Review Summary: “timeless, incredible filth”
On his head the greasiest dreadlocks you can imagine, Sumach Valentine’s aka Gonjasufi’s appearance is striking enough. But an even bigger thing he has going for him is his voice: raspy, rusty, rattling, honest - producer Flying Lotus called it “timeless, incredible filth”. In combination with the amazingly fucked up production of Los Angeles based hip-hop producer The Gaslamp Killer, tearing apart his baritone even more, he sounds like a prophet who has risen from the mud of the streets. And well, according to his biography that ain’t that
wrong at all. Long before finding the Islamic Sufism, he lived down and out on the streets of Los Angeles. A homeless person who became a yoga teacher with wife and children, just one of many contrasts you stumble upon when digging through this man’s work.
“A Sufi and a Killer” is his debut album, after previously being featured on Flying Lotus’ great “Los Angeles”. Another excellent addition to the increasingly varying catalogue of IDM-pioneers Warp, this is an odd masterpiece. The influences are all over the place, from experimental hip-hop to blues to funk to world music to insane psychedelia, put into nineteen short and mostly amazing lo-fi nuggets, reeking of sandstorms, dry heat and drug orgies. After a one-minute intro that sounds a bit like its title (Bharatanatyam)
the album unleashes one of the coolest three-track-openings you can imagine: Kobwebz
furiously fuses eastern sounding guitars and layers of noise with hip-hop beats while Gonjasufi’s heavily distorted voice fades in and out. The Flying Lotus-produced Ancestors
one-ups the opener with its catchy claps, deep bass and sitars. And then, Sheep
, probably the best track on the album, goes from a sparse guitar to a sweet female voice laying down some warm, soulful na-na-na-naas to a Caribbean sounding groove while Gonjasufi’s lyrics transform from “I wish I was one of your sheep only because I wouldn’t have to kill to eat”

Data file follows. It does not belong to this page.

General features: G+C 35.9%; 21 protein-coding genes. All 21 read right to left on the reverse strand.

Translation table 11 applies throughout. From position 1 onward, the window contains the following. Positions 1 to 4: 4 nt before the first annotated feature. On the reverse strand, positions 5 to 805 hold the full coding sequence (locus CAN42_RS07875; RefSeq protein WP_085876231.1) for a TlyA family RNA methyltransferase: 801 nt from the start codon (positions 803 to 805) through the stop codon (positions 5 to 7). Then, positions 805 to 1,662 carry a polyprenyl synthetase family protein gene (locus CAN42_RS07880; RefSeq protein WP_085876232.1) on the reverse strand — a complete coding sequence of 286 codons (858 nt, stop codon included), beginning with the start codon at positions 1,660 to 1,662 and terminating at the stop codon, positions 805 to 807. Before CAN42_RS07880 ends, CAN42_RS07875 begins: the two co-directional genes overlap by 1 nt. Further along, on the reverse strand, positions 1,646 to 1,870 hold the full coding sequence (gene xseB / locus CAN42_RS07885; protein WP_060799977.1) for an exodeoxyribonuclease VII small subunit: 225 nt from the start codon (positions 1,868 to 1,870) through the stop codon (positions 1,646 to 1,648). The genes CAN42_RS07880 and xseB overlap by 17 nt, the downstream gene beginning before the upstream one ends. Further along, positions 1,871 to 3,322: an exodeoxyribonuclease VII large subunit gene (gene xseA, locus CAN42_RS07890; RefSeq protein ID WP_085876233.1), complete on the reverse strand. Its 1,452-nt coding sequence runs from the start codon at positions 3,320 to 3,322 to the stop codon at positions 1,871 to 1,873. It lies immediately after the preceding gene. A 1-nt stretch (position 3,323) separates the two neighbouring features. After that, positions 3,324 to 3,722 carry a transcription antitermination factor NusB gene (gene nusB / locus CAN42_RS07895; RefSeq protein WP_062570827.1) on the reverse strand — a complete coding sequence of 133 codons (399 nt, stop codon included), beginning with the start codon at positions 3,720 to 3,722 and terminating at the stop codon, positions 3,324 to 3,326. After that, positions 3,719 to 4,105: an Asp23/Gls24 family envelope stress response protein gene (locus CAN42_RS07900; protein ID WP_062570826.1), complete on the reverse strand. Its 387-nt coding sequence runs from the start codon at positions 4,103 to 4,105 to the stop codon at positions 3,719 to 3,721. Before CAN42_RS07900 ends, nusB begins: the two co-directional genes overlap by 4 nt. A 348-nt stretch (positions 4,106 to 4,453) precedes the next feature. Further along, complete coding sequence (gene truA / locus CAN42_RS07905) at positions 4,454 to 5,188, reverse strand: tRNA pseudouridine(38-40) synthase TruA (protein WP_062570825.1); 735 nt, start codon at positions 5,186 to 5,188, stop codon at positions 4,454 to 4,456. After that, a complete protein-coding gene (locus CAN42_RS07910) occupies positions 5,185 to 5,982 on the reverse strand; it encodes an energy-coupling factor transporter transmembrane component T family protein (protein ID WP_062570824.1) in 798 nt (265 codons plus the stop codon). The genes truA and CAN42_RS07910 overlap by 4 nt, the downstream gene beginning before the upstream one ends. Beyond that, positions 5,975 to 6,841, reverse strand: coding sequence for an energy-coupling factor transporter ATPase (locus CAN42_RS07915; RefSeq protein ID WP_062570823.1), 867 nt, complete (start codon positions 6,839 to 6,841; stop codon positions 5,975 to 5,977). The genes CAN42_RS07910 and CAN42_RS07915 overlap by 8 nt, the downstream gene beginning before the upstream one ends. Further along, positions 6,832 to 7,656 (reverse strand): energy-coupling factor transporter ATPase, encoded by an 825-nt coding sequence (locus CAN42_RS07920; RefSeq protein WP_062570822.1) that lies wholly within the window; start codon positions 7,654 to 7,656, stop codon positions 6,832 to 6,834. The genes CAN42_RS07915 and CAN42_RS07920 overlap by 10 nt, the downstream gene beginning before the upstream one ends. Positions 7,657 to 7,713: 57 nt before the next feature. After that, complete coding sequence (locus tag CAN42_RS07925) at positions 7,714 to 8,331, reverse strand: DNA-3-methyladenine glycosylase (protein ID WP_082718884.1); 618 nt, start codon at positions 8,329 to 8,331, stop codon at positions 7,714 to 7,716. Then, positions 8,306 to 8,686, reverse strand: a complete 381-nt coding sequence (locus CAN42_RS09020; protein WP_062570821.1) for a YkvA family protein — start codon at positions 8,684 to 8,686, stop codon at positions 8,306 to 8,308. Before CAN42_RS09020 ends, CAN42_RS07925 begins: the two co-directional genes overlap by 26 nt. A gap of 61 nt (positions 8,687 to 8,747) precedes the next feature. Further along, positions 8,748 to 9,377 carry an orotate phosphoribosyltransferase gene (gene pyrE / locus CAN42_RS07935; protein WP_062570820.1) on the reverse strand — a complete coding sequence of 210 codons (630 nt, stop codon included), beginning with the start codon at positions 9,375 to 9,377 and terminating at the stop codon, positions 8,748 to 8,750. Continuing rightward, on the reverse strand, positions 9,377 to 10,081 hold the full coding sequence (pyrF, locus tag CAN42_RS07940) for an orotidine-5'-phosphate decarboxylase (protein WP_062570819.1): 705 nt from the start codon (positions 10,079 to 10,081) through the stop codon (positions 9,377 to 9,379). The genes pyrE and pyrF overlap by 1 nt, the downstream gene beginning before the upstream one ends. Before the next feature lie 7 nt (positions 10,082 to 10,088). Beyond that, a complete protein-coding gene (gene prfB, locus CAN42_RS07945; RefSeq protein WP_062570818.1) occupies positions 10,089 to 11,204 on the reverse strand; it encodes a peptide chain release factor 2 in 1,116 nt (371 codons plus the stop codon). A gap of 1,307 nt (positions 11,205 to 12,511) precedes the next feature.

to “I am a lion, babe, feeding of the sheep that graze”
From there on “A Sufi and a Killer” takes us on a wild ride through styles and ideas, one funnier and more original than the other, all having in common only The Gaslamp Killer’s filthy, sizzling production (all but four tracks produced by Mainframe, that is) and Gonjasufi’s even rougher voice. The infectious She Gone.
sounds like something The Beatles could’ve done had they been a lo-fi garage band. Kowboyz&Indians
brings a unique psychedelic world music approach to hip-hop, just like Klowds
is a sweet bluesy love song, Stardustin’
are short but heavy eruption of something that is almost hard rock, Change
is reminiscent of a 60s soul number and the productions of Advice
set a fantastical backdrop for some of Gonjasufi’s more intimate musings. And finally the “hidden” bonus track has a wonderful psychedelic rock vibe to it sounding a lot like The Jimi Hendrix Experience on even more drugs, ending the album in a hugely satisfying way.
So “A Sufi and a Killer” has tons of material speaking for it, but alas of the nineteen tracks, not every one is a winner. The incorporation of the Mainframe-produced “Candylane / Holidays”
single feels oddly out of place with its clean disco funk among all the filth and dirt and some tracks like I’ve Given
or Love of Reign
wouldn’t be missed if cut. But those are minor nitpickings, considering the amount of songs on this album, Gonjasufi has an incredible hit rate and it’s easy to dismiss the occasional short downer among so many successful experiments. In a year in which hip-hop seems to stay pretty much out of sight so far, “A Sufi and a Killer” gives it a new impulse into a completely unforeseen direction, hopping back and forth across genre boundaries with ease and joy.